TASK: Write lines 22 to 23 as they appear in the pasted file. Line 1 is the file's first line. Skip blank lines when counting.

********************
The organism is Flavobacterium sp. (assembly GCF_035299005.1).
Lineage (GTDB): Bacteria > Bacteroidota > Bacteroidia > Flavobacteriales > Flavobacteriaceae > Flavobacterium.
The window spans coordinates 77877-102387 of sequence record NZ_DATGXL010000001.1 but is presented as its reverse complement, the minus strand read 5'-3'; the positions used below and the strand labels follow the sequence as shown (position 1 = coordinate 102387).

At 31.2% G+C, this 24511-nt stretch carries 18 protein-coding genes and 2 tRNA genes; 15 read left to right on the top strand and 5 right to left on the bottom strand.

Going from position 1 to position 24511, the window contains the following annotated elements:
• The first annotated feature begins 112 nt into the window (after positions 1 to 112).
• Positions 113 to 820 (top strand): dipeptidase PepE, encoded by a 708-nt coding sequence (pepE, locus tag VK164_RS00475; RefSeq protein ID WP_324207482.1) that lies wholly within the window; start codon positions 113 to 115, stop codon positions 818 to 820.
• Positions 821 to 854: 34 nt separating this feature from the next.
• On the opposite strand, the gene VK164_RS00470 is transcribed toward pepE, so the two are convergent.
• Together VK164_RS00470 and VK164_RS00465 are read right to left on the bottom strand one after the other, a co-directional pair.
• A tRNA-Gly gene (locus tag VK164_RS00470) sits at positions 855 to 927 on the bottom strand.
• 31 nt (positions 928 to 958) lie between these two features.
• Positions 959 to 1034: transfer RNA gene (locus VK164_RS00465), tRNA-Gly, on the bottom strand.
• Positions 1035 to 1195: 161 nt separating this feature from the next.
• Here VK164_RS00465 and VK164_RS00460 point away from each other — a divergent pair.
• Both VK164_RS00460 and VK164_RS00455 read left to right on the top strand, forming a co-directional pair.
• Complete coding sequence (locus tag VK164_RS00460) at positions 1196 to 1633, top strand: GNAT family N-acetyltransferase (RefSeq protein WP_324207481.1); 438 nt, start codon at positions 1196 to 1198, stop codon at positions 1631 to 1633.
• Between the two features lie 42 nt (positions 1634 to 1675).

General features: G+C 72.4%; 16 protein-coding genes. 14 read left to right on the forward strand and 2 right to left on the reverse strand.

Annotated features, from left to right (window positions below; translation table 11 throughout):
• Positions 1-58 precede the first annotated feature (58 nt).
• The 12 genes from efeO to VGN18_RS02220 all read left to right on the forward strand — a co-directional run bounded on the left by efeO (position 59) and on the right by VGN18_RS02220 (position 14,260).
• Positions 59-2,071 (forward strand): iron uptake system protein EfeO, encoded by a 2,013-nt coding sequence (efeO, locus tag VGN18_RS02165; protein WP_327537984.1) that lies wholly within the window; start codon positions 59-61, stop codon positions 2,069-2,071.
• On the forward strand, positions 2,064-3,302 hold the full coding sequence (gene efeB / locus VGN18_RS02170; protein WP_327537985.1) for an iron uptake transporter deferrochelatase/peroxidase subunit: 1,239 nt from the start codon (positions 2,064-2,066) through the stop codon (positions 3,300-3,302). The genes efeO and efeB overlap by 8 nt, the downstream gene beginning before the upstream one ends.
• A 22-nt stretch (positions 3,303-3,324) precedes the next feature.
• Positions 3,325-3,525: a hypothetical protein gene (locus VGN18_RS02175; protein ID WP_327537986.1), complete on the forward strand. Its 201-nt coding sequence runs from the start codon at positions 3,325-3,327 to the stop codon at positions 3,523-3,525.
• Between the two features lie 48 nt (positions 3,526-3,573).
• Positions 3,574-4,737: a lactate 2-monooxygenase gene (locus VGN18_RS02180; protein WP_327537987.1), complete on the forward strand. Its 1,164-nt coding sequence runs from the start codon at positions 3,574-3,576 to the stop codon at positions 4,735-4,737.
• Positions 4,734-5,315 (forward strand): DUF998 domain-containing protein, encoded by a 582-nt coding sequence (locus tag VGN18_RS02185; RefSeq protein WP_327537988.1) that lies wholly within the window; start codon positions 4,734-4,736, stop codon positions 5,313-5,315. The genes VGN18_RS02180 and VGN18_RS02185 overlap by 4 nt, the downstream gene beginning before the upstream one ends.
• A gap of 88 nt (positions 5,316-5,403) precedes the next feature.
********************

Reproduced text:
• The 12 genes from efeO to VGN18_RS02220 all read left to right on the forward strand — a co-directional run bounded on the left by efeO (position 59) and on the right by VGN18_RS02220 (position 14,260).
• Positions 59-2,071 (forward strand): iron uptake system protein EfeO, encoded by a 2,013-nt coding sequence (efeO, locus tag VGN18_RS02165; protein WP_327537984.1) that lies wholly within the window; start codon positions 59-61, stop codon positions 2,069-2,071.